Since Genna was a wash-out from a Field Trial/Hunt Test trainer, she already has some basic knowledge. The key is to keep her engaged. In my dog training with Archie my other hunting dog, I have found it works well if you spend only 15 or 20 minutes on actual work...then have some play time. Dogs are after all just loveable knuckleheads...so after they have been taxed physically and mentally with commands and required performance...they really love to just play. Throw a ball...chase them around...just goof it up.They see that as a the reward for good behaviour. Then back inside for some treats and a slobbery trip to the water bowl.
Genna is doing well with "heel" and "stay" and she is a retrieving machine. I will take her down to the hunting Club later in March to work on water retrieves and introduce more gun-fire to the regimen.
Around the house she is very sweet and the Family is really happy about her arrival. She is crate trained so for the time being she spends the night in a nice crate on a comfy dog bed...she seems very happy in her new home. Stay tuned....next duck season I hope to be posting pix of Genna like the one above.
Tuesday, February 7, 2012
This is a picture of my buddy Bill ice climbing. He took a trip to Ouray,Colorado a few weeks ago to strap on various pointy pieces of gear and grab an ice ax and scramble up a sheer ice face. If the difficulty of the climb is not enough for an adrneline junkie....there is also the long cold Winter hike just to get to these ice falls. Clearly, this is not a gig for the disorganized or the trepidatious. If you screw up on one of these climbs...you are toast and you get to experience first-hand what 9.8 Meters-per-second squared feels like....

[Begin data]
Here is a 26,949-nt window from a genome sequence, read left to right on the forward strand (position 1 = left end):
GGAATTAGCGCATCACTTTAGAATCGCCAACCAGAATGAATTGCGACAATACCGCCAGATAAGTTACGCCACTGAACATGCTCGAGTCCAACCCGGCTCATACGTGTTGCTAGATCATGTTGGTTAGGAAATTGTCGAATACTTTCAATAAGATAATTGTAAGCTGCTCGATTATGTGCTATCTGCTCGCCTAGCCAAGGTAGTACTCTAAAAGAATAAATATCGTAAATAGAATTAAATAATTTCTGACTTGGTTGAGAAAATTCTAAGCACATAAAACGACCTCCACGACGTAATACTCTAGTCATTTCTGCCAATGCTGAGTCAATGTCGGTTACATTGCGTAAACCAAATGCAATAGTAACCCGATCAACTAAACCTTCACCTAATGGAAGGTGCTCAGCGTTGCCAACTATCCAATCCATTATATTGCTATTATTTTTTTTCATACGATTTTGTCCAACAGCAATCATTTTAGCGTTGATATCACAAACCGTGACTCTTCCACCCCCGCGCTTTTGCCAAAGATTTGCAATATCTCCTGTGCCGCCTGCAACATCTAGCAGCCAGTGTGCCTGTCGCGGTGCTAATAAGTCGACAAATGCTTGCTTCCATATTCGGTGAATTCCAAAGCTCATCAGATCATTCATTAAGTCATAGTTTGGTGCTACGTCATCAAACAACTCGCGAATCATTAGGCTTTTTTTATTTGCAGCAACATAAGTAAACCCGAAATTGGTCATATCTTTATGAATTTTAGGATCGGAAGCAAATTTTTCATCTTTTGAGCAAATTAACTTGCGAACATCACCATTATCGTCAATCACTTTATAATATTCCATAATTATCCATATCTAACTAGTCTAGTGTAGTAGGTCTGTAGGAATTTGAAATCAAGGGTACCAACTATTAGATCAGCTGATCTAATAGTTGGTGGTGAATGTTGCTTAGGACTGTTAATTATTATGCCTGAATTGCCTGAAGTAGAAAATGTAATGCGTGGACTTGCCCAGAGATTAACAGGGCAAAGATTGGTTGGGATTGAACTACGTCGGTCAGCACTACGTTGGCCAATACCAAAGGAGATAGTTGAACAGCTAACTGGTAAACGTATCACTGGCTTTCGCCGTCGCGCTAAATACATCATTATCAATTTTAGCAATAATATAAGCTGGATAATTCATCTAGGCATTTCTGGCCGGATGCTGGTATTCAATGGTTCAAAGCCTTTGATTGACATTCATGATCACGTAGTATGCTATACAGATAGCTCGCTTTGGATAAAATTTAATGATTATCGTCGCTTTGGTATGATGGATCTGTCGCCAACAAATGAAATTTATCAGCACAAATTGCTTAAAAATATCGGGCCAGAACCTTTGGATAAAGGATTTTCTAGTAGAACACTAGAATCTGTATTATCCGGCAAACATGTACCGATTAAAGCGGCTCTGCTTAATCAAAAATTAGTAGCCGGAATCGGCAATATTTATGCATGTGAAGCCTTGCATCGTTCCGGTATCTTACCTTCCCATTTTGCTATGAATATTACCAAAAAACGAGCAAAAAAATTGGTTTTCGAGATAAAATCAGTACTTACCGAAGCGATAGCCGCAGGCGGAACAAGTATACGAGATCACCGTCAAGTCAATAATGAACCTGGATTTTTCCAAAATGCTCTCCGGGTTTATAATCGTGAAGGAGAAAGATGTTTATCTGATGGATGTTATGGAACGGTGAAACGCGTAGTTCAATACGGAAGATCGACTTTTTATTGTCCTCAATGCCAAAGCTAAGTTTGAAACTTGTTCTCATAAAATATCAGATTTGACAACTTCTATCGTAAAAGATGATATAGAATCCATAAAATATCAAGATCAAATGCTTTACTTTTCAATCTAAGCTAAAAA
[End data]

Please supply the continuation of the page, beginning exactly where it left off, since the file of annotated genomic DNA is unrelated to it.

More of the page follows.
I like Winter and all...and enjoy ice skating and skiing...but hugging my Rum & Tonic is as close as I need to get to ice this close to my chest. But I tip my hat to Bill and his crew.
Monday, February 6, 2012
The new dog, Genna, joined our Clan last evening. I missed most of the Second Half of the Super Bowl because we were in the yard helping her acclimate, meet my dog Archie, burn off some energy and throwing duck dummies for her.
I despise the Giants so missing all but the last 5 minutes was unfortunate.....to see Brady fail to score on the last drive. But I love the new pup so all is well here.
Thursday, February 2, 2012
Boxing Hall of Famer and Trainer of Champs, Angelo Dundee has passed away. The cornerman for Ali and Sugar Ray Leonard and George Foreman, was credited with persuading Ali to get back in the fight and continue during the late rounds of "The Thrilla in Manila" and some say without Dundee's chiding, Ali may have thrown the towel.
I had a chance to meet Dundee and speak with him in the Summer of 1987. I was a lowly Summer Law Clerk at a big firm in Philly. My boss was involved in litigation stemming from the death of an up-and-coming boxer. The kid had basically run his motorcycle under a truck and Dundee's expertise was used to evaluate the kid's potential and future earnings in the ring. Dundee was gracious, polite, knowledgeable and self deprecating.
Dundee's training and counsel from the Corner was legendary and he will be missed by many.
Wednesday, February 1, 2012
Here in Philadelphia we have had some recent bad press when Flyers fans beat up a Rangers fan outside Geno's Steaks after the Winter Classic. There was also the drunken animal who intentionally vomited on a young girl at a Phillies Game...and of course the now famous throwing of snowballs at Santa during an Eagle's game a while back. Philly fans have a pretty nasty rep.Hell, Eagle's games used to need a game time Court and on-site jail for the white trash hooligans who drank and fought and acted like animals at every home game.
Well, the new award for horrible fan behavior can be presented to the Egyptian maniacs who started a riot at a soccer game today...killing around 70 people and injuring thousands. Seems groups of rival fans felt it necessaryto storm the field, fight, throw rocks and fireworks and bottles at each other and at Players, start fires and generally foment a deadly melee.
When you see this stuff...it makes staying at home watching the events on excellent big screen HD...with the excellent coverage.... even more attractive. Here in the States, we blame this stuff on the beer...I thought those Muslim fans did not drink alcohol??